With my son, Joseph, sometimes I have to be stern and sometimes I have to correct him. He’s still working on the obedience part! My motive is always love. My motive is to protect Him because I want what is best for him. Sometimes my motive is to protect what is precious to me. For example, Joseph likes my journals, but these journals are important to me. I know if he gets his hands on them he might tear them. He doesn’t yet know how to handle these kind of things. More importantly, I would never allow him to mistreat Leslie because she is precious to me. It’s important to me that he treats her with respect. At Joseph’s age, he doesn’t completely understand why I don’t permit him to do certain things or to have certain things, but my motive is always what is best for Him.

At other times (most of the time I hope), I show Joseph my love. I hold him, hug him, kiss him, play with him, and take care of him. He’s my beloved son and I am very proud of him. More than anything else, I want him to know how much I love him. I want him to feel safe. I want to enjoy him. But I cannot tolerate disobedience; I am bound to discipline him for his own good. I prefer not to discipline him, in fact, I often hesitate to discipline him because I don’t want to be too harsh and I don’t want to wound his emotions. I would rather enjoy him, but sometimes discipline is necessary. My discipline of him is not in opposition to my love for him.

Likewise, God, whose motives are always pure, sometimes acts with zeal, even anger, to protect His children. Sometimes He acts to punish wrongdoing, as any good judge should. Sometimes He disciplines us to draw us back to Himself, but He always does so in love. As I may act to protect my journal or to require that Joseph honor Leslie, sometimes God acts to protect His own glory. All that He does, He does in love. His anger is but for a moment, but His favor is for a lifetime. He is slow to anger and long-suffering, but abounding in love and faithfulness. God is love. God is holy. He is holy love. He is never one without the other.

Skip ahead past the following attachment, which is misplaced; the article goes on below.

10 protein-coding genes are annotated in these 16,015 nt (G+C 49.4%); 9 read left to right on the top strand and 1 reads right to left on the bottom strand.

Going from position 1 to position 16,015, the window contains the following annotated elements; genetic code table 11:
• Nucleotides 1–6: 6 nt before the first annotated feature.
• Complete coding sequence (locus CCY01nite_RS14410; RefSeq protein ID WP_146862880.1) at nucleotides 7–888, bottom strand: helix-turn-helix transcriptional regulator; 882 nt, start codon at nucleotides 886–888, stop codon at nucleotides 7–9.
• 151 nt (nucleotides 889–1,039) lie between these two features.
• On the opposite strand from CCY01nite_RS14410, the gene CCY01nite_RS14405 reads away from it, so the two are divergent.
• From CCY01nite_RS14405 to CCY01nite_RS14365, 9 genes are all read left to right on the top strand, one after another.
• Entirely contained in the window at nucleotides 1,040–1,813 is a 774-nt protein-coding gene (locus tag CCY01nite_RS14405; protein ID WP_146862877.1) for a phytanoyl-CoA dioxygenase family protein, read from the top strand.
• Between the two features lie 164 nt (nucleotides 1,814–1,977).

Right now the world is being shaken to its core by COVID-19. For all of this, on some level, we feel the weight of testing. But for those who are in Christ this can be a time of drawing nearer to the love of the Father, a time of knowing Him deeper and experiencing His arms of protection. God is a judge and I believe He is judging the world right now. His judgment is not for the purpose of inflicting pain or punishment, but for the purpose of drawing people to Himself. God’s judgment always is motivated to redeem. God wants to heal, but we must turn to Him for healing. We must turn towards His love.

Love is Patient

“Love suffers long”
-I Corinthians 13:4

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Love is patient. It’s not uncommon for my wife to ask me to be more patient. I tend to get impatient with things that don’t work right, even little things like a website password that I’m certain I wrote down correctly. I get impatient with myself when I don’t work right!